Friday, April 20, 2012

The Japan Trip - Day 06

I think I should probably mention our morning rituals.

JX is the earliest to wake up, being the earliest to bed after all, closely followed by XM (usually). Then Bryan's stupid alarm goes off and I'm forced to go over and kill it (and him). I don't know what JX does in the unearthly hours of the morning, seeing as I'm not even awake yet, but I presume it involves a lot of household-y things like making breakfast and hot chocolate and writing and stuff, although he usually writes at night. There is usually breakfast involved, and much discussion about "the plan", which is Bryan's way of making sure we don't waste a second of the very expensive daylight.

It was drizzling slightly that morning, which disappointed us because we were supposed to go hiking that day. Nevertheless, we got in the car when Inoue-san came to pick us up, and trundled along the frigid country roads towards the little town on Mt Daisen. There was a lot of snow lying around, or at least it was ice, and Inoue-san told us that it had snowed the previous week, which was unusual for this time of year, and therefore there was still much frozen water lying around. I guess it was fortunate, since there was enough time for people to get the snow off the roads and paths, but still recent enough such that we could trudge through the drifts, which was very exciting for me since I hadn't seen ice lying around on the ground before.

I tried scattering ice cubes on my floor a while back; it didn't have the same atmosphere.

Our first stop was supposed to be the information centre, but it was apparently closed when we got there. We thought it was because there were no hiking trails in what was effectively still winter. Seasons slow down the further up you go. So Inoue-san brought us into the town, where almost everything was closed - it was early in the morning and I think most of the business caters to the winter skier tourists and similar. She went to ask questions in a building, which turned out to be the real information centre, and then went to inform the local police about us. Not because XM was taking on the role of "party lolicon", but because it was dangerous to go hiking in this inhospitable weather, and so to make sure that someone with all the ropes and grappling hooks and snowshoes can go look for us in case we don't get back by sundown.

But seriously, who wouldn't want to get lost in such an adorable wilderness?

She then dropped us back at the alleged information centre, which turned out to just be a starting point for campsites and hiking trails. We found one nearby, apparently snowed out with a thick layer of melting ice overlaying the staircase. We then decided that slipping and dying on a remote mountain slope would put a dampener on our plans, so we walked back into town to escape the persistent torrential drizzle.

Not pictured: the winter-starved mountain bears waiting at the top.

The first shop that we reached specialised in mountain-climbing and winter supplies, which we didn't really need but what they did have was a roof, so we went in. There was a wide variety of jackets, hiking shoes, carabiners and other assorted equiment. JX bought some waterproof spray for his shoes, which he complained were getting very soggy.

They also sell door handles in the shape of ice picks.

As we wandered the empty streets, we stumbled upon the Daisen Museum of Natural History, which we also entered because it was warm and had no entrance fee. It mainly catalogues the wildlife of the Daisen area. There was a flower-spotter's guide by the entrance, some illustrations about food webs for little kids, and a lot of taxidermy. It was also the place where Bryan took a picture of the O RLY eagle.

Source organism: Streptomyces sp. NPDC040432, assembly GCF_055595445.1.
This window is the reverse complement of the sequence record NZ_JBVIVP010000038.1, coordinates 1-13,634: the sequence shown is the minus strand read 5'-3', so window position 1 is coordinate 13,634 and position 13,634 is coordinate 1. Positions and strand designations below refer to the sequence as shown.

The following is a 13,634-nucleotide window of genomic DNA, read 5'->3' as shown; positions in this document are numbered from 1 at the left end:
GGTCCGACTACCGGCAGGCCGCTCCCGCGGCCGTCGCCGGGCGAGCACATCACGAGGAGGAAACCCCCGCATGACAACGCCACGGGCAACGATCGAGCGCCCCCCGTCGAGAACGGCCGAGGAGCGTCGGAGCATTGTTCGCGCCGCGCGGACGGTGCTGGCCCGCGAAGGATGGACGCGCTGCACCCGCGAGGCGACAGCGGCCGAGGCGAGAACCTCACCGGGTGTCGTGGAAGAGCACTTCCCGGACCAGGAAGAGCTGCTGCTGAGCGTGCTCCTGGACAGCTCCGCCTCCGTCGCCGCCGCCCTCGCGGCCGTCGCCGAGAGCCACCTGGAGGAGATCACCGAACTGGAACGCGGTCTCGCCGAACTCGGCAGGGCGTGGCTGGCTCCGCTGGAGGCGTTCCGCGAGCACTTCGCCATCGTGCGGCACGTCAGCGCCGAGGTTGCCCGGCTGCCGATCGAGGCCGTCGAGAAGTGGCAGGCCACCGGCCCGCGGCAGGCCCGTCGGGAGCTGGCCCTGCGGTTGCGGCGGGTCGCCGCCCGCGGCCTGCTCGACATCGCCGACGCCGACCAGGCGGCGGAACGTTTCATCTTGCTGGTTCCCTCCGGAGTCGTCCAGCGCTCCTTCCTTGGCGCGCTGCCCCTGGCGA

We went to the information centre to get some directions, and at the same time stop for lunch. The lady at the counter apparently had been to Singapore before, some ten years previously, and mentioned Orchard Road. We got a good, robust English map of the area, and settled down to have lunch. I had cold soba, which I had bought from the combini, and it was delicious because it was so cold. Somehow the conversation came around to TNN, and somehow Bryan came up with the evil Shogun of Swing and his army of Disco Ninjas, which came about because Bryan kept singing Smooth Criminal that it got stuck in my head.

So cheap yet so good.

We trudged up the main street, which was at a slight angle and was still very empty, even after lunch. We passed this huge drift of snow, and got the idea to all do something with it. Xi Min got an "explorer" photograph of him surveying the land from the top of the mound. We carved the words "Hi Mom!" into the snow and took a picture, with the intention of sending it home to let our moms know we were alright.

Xi Min, scaling Mt. Hugepileofsnow (reenactment)
We never managed to send the photo though.

At the top of the town was a large Buddhist temple. It had many beautiful statues carved from solid rock, a lot of Buddha-looking people and a few Chinese dogs, and the whole effect was something out of a Tomb Raider movie. Most of the statues had red ribbons tied around their necks, though, and it was theorised that this was to keep them warm.

Then they came to life and started attacking the well-endowed young woman with the dual handguns.

We followed the mountain path back down into a dead forest, trees with branches but whose leaves had moved south for the winter. It was a beautiful sight, one rarely seeing in my native country unless there's a toxic spill somewhere. We followed the path down to the river. It was very wide and very deep, but not filled with much water. I presumed it was because the summer meltwater had not arrived yet; it was still lazing around at the top of the mountain.  There was a stream coursing through the centre of the rocky and uneven banks, and we carefully picked our way across the shifting boulders to it.